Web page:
Installing Dump1090 tracking software

Now, to install the tracking software, called Dump1090. Again, in Terminal, type each of the following lines one at a time and press [Enter] after each one:

cd /home/pi/
git clone git://github.com/MalcolmRobb/dump1090.git
cd dump1090
make

You should get a confirmation message, and that’s it.

Getting it running

Now, plug in the USB dongle (if it’s not already in) and plug the antenna into the dongle.

Back in Terminal, type the following and press Enter after each line

cd dump1090
./dump1090 --interactive

If all’s gone according to plan, you should get a window displaying aircraft data

Dump1090 receiving data on a Raspberry Pi 3
Dump1090 receiving data on a Raspberry Pi 3

Want to see it on a map?

With a small change, you can have your data overlayed onto a map. All you need to do, is enable network sharing of your aircraft data. Next time you start dump1090, add a “–net” to the end, link this:

cd dump1090
./dump1090 --interactive --net

Next, you need to find the IP address that your Pi is using for its Internet connection. To do this, simply hover over the wifi icon (top right of screen).

With this information, open the Pi web browser, type in the IP address, followed by a colon and the numbers 8080. for example

"http://192.168.1.100:8080"

If you’ve done it right, you should get a map display overlayed in real-time with aircraft:

Aircraft data from the dongle, viewed on a browser
Aircraft data from the dongle, viewed on a browser

This will work on any web browser connected to the same network, so you can disconnect the screen from your Pi, and see the aircraft you’re tracking on any PC, tablet or phone connected via the same wi-fi router. Nifty!

More stuff that you can do with Dump1090:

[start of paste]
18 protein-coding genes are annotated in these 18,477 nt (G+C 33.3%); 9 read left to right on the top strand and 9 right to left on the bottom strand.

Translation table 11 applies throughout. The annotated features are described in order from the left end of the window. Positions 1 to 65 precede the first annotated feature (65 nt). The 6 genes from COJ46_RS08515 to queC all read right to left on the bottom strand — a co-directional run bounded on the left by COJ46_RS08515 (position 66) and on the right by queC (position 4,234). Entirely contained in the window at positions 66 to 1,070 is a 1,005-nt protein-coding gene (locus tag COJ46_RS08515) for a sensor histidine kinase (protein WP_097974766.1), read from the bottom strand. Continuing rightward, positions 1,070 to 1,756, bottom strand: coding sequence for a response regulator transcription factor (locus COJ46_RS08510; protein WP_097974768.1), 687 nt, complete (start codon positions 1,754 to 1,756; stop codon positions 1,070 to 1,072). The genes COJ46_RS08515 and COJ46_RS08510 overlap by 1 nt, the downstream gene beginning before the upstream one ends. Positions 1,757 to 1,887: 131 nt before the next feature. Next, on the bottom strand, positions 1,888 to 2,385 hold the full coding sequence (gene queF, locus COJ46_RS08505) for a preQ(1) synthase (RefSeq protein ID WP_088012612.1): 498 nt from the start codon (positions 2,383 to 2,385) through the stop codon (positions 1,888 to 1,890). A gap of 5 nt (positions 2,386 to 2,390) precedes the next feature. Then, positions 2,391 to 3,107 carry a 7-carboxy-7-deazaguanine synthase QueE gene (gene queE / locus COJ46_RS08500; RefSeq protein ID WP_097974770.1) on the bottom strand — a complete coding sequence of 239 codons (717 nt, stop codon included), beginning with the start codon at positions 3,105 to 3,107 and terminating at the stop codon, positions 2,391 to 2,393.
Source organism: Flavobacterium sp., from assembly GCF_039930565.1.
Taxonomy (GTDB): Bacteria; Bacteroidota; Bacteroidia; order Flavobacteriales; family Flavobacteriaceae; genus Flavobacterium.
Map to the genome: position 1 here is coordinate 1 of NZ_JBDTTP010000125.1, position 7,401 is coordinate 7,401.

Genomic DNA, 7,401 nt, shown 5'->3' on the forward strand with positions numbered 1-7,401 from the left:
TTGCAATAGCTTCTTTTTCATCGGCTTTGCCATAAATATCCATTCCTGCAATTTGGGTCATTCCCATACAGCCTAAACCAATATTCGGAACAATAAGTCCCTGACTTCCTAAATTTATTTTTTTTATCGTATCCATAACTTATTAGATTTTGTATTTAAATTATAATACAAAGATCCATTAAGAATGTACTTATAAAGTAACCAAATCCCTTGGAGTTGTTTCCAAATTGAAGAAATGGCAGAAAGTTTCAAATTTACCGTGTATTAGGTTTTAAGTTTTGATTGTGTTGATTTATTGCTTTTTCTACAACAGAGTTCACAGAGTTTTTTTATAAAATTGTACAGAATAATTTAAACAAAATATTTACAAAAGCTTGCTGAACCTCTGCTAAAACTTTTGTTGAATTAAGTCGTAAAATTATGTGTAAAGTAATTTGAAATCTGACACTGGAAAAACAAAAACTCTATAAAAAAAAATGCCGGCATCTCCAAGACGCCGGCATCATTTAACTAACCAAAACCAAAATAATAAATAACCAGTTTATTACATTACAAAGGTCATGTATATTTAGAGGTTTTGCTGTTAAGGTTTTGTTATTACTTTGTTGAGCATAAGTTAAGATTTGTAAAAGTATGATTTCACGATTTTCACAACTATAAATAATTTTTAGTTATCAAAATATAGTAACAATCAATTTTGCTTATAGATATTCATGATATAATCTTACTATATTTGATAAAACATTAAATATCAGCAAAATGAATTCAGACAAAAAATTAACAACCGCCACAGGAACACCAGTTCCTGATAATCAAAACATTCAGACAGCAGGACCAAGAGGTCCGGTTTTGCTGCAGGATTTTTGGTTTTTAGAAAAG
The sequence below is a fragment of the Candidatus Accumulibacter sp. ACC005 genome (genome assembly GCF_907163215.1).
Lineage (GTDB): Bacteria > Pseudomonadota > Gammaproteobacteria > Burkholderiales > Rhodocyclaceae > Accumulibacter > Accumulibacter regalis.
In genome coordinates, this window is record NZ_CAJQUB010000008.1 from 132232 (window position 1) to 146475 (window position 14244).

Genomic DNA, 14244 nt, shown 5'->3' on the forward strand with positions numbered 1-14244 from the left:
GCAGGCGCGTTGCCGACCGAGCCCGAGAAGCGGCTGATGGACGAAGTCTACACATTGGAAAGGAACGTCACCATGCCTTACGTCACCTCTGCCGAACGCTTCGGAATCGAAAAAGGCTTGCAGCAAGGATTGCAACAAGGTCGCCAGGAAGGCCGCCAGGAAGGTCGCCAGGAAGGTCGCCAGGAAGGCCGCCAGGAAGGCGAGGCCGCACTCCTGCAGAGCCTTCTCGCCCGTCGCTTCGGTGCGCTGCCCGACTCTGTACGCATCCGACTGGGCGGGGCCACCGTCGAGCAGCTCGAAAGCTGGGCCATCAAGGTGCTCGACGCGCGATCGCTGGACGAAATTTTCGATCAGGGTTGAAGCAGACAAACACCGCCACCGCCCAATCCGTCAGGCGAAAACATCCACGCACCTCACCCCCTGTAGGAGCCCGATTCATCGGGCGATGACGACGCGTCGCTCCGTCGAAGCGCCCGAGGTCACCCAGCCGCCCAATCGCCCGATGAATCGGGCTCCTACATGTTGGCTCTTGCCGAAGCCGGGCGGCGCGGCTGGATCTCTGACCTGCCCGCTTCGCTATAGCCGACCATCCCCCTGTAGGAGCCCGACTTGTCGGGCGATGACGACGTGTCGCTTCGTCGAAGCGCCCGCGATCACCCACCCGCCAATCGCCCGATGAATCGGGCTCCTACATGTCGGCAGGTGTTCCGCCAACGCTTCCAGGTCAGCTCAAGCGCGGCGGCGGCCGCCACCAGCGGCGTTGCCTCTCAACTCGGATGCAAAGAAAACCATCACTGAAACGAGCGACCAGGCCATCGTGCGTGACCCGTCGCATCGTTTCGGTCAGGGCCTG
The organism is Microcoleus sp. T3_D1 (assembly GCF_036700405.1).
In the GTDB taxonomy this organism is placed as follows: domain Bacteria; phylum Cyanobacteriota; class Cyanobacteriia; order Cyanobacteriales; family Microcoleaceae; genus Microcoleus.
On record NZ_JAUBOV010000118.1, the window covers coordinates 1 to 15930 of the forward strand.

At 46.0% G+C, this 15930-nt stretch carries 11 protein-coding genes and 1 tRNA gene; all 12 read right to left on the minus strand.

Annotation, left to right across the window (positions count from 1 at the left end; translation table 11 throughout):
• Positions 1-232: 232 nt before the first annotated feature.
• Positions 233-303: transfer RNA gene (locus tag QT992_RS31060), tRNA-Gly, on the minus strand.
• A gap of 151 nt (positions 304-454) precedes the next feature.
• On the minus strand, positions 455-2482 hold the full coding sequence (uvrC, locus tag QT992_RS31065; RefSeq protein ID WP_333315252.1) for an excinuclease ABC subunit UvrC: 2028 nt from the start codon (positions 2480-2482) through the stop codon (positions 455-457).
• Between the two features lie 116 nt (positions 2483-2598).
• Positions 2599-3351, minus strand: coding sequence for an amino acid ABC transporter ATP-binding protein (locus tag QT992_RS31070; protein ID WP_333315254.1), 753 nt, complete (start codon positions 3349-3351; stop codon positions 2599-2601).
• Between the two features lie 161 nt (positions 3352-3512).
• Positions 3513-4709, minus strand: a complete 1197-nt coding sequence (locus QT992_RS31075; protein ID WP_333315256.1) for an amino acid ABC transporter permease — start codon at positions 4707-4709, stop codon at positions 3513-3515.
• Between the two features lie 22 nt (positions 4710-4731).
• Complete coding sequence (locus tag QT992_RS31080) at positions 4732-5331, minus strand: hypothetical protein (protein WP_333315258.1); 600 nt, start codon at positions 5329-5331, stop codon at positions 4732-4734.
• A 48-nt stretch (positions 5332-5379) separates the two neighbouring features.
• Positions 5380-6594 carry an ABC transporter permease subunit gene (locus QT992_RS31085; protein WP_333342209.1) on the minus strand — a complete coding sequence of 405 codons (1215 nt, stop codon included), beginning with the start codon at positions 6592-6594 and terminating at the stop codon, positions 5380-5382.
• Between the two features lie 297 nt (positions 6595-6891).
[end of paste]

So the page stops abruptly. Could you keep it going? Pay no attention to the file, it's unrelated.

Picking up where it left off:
There are even more options available with Dump1090software on a Raspberry Pi. In the course of writing this article, I found the following article very useful: Dump1090 – Installation on the RPi, by Ferran Casanovas – It details the process of installing Dump1090, using it with PlanePlotter and also auto-starting Dump1090 for unattended use.

You can also configure a Raspberry Pi to update data to FlightRader24, and become part of their spotter network. For details on how to do this, see FlightRadar24 Raspberry Pi Data Feeder

Hopefully, this short article is of use – there are more detailed features out there, but hopefully, this basic guide will get you to the point where you can create a successful demo of live aircraft tracking. If you have any questions, please add a comment below. 

 

Some of the Gotchas:

  • Use a decent power supply. In earlier experiments, I found the Pi kept losing the connection to the dongle. Online reading revealed this to be a common issue if not using the recommended current to run the Pi 3. The recommended supply is 2.5A. Some phone chargers are 1A, and I inadvertently used one of these and all appeared well, but it couldn’t power the RTL dongle. 
  • Running too hot? It’s been suggested that adding a heat sink to the Pi CPU may help to keep it cool.

 

Hopefully, this short article is of use. If you have any questions, please add a comment below. 

 

One further article on how to use a Raspberry Pi for amateur radio… is coming soon…

 

Related links

2 Comments

  1. Ken G3LVP 8 April 2018 Reply
  2. g6nhu 9 April 2018 Reply